I have been interesting in castles in Sweden for a long time, I have a blog written in swedish about castles and manor houses in the county of Scania in Sweden and when I travel abroad to visit castles I sometimes have been misunderstood. Because when we say castle in sweden we have a broader meaning than the english language has. That is what this post is about!
After you have read this post you will be able to google and understand web pages in swedish abit more and the differences.
In United Kingdom, if a ask for a castle, I will be guided to a kind of fort, or at least a bulding built for defence. It may be a large fortification or sometimes a lonely standing keep. If I translate the english word castle to swedish it is “slott” that I would choose. But…
…The thing is that “slott” is not only used in sweden for buildnings made for defence, it is also used for, what in english would be, Manor House, House, Palace, (sometimes) Mansion, Noble house.
So it has happened that I have become disappointed when I was expecting a great House full of furniture and luxury, but was shown a castle/fortification with huge stone walls and damp air with water dripping from the roof.
That can olso be interesting but you understand what I mean. It was not was I expecting.
If you are in sweden and are looking for castles, the ones built for defence, then you should ask for a “borg”. The word borg, means castle in english.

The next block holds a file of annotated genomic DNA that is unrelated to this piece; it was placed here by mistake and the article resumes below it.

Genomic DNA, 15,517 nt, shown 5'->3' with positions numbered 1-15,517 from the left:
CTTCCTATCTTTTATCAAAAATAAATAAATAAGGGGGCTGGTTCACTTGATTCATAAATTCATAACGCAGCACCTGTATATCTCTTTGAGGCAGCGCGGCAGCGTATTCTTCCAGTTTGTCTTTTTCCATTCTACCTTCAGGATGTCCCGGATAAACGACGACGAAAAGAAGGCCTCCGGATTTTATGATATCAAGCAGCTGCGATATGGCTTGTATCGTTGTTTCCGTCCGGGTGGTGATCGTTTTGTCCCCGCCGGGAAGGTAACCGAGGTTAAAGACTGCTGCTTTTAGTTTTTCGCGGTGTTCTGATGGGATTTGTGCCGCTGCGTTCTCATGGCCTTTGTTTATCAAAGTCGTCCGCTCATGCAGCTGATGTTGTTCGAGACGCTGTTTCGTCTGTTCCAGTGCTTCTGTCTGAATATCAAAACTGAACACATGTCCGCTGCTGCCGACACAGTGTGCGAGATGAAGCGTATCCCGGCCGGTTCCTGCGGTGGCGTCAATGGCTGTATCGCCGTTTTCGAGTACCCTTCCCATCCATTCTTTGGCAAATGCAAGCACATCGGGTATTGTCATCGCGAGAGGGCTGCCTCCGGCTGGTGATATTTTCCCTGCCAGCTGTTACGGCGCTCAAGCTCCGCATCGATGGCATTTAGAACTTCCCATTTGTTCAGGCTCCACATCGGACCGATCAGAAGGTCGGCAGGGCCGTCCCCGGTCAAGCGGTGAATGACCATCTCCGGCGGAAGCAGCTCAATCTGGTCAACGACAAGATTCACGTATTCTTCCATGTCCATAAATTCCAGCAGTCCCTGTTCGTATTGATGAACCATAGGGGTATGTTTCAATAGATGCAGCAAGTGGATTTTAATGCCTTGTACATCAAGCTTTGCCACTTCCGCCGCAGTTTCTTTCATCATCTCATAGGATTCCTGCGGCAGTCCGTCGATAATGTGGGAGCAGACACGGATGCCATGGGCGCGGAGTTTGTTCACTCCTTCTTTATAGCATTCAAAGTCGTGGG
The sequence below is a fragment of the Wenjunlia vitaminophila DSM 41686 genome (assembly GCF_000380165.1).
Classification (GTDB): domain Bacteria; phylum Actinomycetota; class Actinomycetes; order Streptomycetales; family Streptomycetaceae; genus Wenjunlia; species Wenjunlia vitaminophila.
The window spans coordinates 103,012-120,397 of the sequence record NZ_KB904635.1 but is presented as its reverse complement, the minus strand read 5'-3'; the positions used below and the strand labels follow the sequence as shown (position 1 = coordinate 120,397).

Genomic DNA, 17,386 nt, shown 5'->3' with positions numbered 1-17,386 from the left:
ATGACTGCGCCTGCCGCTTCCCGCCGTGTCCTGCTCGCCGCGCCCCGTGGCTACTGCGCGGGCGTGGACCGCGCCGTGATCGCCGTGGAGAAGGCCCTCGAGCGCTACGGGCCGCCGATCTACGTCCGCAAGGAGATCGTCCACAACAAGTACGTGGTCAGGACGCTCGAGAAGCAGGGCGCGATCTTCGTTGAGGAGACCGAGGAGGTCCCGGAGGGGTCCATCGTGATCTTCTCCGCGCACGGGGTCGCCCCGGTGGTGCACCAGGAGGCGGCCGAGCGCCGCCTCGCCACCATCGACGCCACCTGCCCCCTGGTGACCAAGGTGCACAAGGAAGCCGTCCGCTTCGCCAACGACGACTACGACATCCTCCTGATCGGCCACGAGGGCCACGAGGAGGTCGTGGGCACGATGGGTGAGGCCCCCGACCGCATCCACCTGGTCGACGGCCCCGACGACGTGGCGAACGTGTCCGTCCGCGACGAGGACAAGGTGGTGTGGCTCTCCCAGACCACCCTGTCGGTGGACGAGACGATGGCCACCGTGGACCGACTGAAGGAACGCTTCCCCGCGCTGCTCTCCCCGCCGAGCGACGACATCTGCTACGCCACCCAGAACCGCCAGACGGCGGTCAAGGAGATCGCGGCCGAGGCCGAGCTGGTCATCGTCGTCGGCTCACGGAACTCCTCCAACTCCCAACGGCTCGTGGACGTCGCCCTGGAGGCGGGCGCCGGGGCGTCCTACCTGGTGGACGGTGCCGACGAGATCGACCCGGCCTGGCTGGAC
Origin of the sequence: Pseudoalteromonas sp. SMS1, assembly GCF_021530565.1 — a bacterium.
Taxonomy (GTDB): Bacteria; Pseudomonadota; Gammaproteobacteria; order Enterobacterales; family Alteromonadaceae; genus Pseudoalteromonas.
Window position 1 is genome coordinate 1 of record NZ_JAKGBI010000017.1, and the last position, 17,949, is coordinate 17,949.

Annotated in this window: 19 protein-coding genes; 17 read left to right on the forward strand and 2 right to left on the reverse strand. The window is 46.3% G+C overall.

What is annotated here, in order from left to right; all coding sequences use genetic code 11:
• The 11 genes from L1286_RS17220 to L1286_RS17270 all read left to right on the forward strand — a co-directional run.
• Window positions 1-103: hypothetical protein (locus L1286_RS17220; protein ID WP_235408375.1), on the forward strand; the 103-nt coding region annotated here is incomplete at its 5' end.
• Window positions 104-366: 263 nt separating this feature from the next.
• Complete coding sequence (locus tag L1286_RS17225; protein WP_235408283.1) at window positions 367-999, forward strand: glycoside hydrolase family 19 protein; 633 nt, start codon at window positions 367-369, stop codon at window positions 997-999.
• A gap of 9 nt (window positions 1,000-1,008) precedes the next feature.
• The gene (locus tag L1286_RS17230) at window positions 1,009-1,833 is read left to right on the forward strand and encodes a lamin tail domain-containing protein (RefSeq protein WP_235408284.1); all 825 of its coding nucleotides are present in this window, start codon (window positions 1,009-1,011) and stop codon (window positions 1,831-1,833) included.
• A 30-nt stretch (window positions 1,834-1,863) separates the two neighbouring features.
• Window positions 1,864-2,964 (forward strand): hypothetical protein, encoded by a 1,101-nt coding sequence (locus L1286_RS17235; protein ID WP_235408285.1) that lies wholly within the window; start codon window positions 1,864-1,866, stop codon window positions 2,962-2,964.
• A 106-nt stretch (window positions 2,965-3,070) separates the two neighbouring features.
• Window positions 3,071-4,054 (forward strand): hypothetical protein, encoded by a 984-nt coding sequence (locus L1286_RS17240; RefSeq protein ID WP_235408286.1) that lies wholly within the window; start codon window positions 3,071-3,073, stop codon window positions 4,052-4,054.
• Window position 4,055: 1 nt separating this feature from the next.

Are you lost or are you still with me?
In sweden we describe castle as a house that is a large house, has rooms for representation and was built by a noble family or the state/goverment/state.It may have a defence purpose but it can also be a grand House built for bragging and showing the common people who really rules the world.
So if you are searching swedish texts you should look for “herrgård”: Manor house, but could also be a non noble house that is grand and have room for representation, or “slott” whish means castle but will almost to 100% include only buildings that people have acually lived in. If you are looking for castles (buldings for defence) you should ask for a “borg”.
Hmm, strange, is it not?
And to make it more complicated we have the word Palace, that is not like in england, where it can be a grand, huge, house on the country side, like Blenheim Palace, no in Sweden, a palace “Palats” is a noble house (later also non noble but very, very rich people) that is built in a city with no or almost no garden/park around it.
It is all clear is it not?
Comment or e-mail
me if you need further explanation. i would love to hear from you!